I am not afraid of death. What’s more, I think it’s ridiculous for anyone to be apprehensive about a phenomenon that is inevitable. I became even more comfortable with the idea of not existing anymore when I lost my father a few months ago. It is this acquiescence to the potential visit of the grim reaper that reminds me to not take things too seriously.
I also view death as a motivator. The knowledge that one day, people will refer to me in the past tense motivates me to do the best I can and not fuss too much about untoward circumstances. I know we avoid the subject of mortality in these parts, and that’s such an irony.
How can people who are deprived of stable electricity and potable water and are ravaged by terrorism be afraid to be rid of such an inferior existence? Ludicrous doesn’t even begin to explain this oddity.
I can fathom the idea of humans who have always had the semblance of decent living holding onto life. They have never known what it means to shout “Up NEPA!” or be without power for weeks, they are not at risk of being penniless even when they are unemployed because there’s a system in place to ensure their basic needs are met.
Life’s good for this category of people so why would they want to die. But people who are only one terminal disease away from penury shouldn’t be attempting to cling to the ropes immortality so fiercely.
Nonetheless, regardless of what end of the spectrum one belongs, they should be receptive of death as a terminal point on the journey of life.
And no, I am not referring to an acceptance that comes as due to advancement in age. When you are 70 or 80, it’s almost natural that you are at home with the concept of leaving this earthy realm. Even at that, I have heard and seen septuagenarians and octagenarians who still struggle with the knowledge that they will cease to exist someday.
Every day, we learn of the demise of people across all age spectrums. many of them hale before tragedy struck. It’s why the news of a death will always come as a shock.
How do you explain that a friend whom you chatted with the night before lost the ability to breathe in the morning or the gutwrenching feeling that comes with the suddenness of death via a freak accident?
Yet these incidents will continue to happen as long as humans exist.
Longevity is a prayer point for many. We want to live to a “ripe” old age and see as many generations after us as we can manage.
We have been oriented to view a brief life as a curse, neglecting the reality that not everyone will live to be 90.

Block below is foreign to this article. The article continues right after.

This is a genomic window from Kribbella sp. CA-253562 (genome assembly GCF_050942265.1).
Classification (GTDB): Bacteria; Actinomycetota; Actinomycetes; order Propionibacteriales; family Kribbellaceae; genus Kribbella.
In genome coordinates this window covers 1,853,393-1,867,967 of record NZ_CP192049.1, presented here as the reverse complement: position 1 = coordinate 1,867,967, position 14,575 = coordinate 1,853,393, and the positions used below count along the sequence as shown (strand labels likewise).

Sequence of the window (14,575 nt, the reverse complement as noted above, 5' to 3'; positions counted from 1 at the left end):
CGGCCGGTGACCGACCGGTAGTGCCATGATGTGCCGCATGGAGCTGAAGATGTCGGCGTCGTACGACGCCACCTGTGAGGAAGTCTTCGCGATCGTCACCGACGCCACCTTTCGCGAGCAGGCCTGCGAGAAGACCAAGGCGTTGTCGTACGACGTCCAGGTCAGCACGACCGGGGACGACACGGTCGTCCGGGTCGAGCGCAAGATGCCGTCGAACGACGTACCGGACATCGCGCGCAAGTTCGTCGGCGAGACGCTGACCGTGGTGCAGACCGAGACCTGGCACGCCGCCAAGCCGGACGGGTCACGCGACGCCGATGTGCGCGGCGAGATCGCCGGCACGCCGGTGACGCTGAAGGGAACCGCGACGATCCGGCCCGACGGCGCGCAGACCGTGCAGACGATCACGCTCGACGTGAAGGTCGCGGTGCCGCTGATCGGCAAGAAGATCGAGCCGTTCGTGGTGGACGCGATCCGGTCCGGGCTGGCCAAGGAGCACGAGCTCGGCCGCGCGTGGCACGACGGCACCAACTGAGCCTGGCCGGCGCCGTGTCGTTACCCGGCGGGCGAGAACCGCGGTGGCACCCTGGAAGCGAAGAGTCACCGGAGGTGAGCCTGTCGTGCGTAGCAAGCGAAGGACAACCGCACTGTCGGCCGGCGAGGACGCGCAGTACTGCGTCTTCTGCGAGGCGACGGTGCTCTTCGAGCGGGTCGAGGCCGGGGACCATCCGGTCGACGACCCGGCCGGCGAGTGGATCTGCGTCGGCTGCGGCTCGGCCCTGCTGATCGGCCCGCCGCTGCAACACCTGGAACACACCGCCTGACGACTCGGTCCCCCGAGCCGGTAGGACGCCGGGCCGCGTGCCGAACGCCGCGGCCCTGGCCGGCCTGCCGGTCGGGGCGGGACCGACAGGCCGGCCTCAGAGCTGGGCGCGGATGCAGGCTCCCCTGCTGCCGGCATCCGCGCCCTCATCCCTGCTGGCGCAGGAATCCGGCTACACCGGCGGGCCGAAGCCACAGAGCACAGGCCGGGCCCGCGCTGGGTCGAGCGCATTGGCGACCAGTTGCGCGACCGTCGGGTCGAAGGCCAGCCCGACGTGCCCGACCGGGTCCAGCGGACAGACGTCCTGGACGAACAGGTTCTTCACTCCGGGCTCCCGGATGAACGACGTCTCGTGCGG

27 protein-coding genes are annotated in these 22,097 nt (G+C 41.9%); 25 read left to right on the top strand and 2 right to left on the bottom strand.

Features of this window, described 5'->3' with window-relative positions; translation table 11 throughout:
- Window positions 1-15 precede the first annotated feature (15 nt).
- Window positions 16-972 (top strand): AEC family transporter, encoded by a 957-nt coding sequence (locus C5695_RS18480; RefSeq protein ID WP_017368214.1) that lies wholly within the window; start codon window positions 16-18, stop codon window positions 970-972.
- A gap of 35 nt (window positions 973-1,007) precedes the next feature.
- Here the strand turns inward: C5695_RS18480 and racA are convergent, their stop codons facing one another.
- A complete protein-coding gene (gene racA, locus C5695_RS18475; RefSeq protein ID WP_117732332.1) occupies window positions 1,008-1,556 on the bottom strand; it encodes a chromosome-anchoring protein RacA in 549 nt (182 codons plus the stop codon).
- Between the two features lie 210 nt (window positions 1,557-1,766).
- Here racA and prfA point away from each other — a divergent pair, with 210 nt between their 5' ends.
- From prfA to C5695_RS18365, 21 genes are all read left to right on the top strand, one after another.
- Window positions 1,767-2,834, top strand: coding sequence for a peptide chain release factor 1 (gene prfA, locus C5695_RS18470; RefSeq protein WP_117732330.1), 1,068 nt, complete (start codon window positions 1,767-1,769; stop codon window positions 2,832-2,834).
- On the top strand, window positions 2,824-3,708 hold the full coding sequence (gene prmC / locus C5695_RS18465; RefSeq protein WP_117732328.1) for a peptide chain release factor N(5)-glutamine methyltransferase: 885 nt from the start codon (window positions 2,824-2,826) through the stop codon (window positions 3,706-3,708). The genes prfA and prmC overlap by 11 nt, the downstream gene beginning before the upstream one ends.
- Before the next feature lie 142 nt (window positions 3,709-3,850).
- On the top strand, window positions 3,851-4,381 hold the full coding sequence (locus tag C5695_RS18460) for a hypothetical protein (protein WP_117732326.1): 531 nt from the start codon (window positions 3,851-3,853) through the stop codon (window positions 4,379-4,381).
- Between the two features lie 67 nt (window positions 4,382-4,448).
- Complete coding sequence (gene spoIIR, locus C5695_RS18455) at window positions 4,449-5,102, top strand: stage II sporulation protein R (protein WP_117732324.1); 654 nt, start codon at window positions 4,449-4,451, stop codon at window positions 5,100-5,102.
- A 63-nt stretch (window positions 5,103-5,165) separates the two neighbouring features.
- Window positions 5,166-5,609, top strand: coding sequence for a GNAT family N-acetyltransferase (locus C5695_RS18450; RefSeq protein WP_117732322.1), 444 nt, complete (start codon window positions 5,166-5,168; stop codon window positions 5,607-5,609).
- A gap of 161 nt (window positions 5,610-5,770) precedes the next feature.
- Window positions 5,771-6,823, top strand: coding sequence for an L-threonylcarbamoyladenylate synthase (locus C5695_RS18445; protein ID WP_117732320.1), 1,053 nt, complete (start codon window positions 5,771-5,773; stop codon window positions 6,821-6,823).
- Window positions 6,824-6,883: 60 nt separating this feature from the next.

A morbid outlook maybe, but also a rational one. Why should we be afraid of something we have zero control over? Death is certain, it’s inescapable, and such an unavoidable occurrence should not unsettle us so much.
Without a doubt, we are going to worry about our loved ones and how they will cope when we take that final bow, especially if we have young children or aged parents. And we cannot change that.
What we can do is leave a worthy legacy.
Since we are incapable of turning the tide as it relates to death, it makes sense to cushion its effect on our family and allies when we are no more.
Kobe Bryant’s shocking departure from this realm is packed with lessons. The way and manner he is being celebrated for the legacy he left behind as a basketball icon and philanthropist is something to be emulated.
We cannot stop death; not in a century, but we can impact what would be the dominant narrative when we take a final bow.
It’s one reason I’m grateful to be a writer; the knowledge that my body of work will outlive me is gratifying in ways I am unable to describe.
Beyond that, I am committed to being an all-round better human.
The fleeting nature of life is such that if we hope to be remembered for good when we have become one with the past, we must begin to do things that will ensure this happens.
When we die, we will no longer be here in the physical, but we will continue to be talked about.
Unfortunately, if our time above ground was marked by deplorable behaviours, it would be a damning narrative.
And except you are unbothered about the things that will be said about you or how your loved ones will be treated when you are gone, you need to start building your exit capital now.